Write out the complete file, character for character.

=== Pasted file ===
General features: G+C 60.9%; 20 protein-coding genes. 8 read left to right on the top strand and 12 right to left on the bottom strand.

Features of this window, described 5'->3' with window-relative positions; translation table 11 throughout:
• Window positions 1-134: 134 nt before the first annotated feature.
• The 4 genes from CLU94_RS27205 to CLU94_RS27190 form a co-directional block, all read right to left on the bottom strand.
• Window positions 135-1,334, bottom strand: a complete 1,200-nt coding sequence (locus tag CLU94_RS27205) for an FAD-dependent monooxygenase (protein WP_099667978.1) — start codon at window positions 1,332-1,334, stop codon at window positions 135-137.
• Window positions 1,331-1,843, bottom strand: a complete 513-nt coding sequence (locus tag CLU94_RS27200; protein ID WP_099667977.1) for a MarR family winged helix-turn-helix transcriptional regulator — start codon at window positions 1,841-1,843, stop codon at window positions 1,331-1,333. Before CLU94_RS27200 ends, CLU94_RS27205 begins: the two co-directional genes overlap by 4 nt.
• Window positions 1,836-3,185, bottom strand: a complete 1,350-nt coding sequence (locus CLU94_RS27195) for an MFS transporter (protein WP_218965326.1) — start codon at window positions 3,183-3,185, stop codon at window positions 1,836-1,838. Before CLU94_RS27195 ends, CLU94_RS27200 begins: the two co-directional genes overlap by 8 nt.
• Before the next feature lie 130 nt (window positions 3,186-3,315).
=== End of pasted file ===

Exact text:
General features: G+C 60.9%; 20 protein-coding genes. 8 read left to right on the top strand and 12 right to left on the bottom strand.

Features of this window, described 5'->3' with window-relative positions; translation table 11 throughout:
• Window positions 1-134: 134 nt before the first annotated feature.
• The 4 genes from CLU94_RS27205 to CLU94_RS27190 form a co-directional block, all read right to left on the bottom strand.
• Window positions 135-1,334, bottom strand: a complete 1,200-nt coding sequence (locus tag CLU94_RS27205) for an FAD-dependent monooxygenase (protein WP_099667978.1) — start codon at window positions 1,332-1,334, stop codon at window positions 135-137.
• Window positions 1,331-1,843, bottom strand: a complete 513-nt coding sequence (locus tag CLU94_RS27200; protein ID WP_099667977.1) for a MarR family winged helix-turn-helix transcriptional regulator — start codon at window positions 1,841-1,843, stop codon at window positions 1,331-1,333. Before CLU94_RS27200 ends, CLU94_RS27205 begins: the two co-directional genes overlap by 4 nt.
• Window positions 1,836-3,185, bottom strand: a complete 1,350-nt coding sequence (locus CLU94_RS27195) for an MFS transporter (protein WP_218965326.1) — start codon at window positions 3,183-3,185, stop codon at window positions 1,836-1,838. Before CLU94_RS27195 ends, CLU94_RS27200 begins: the two co-directional genes overlap by 8 nt.
• Before the next feature lie 130 nt (window positions 3,186-3,315).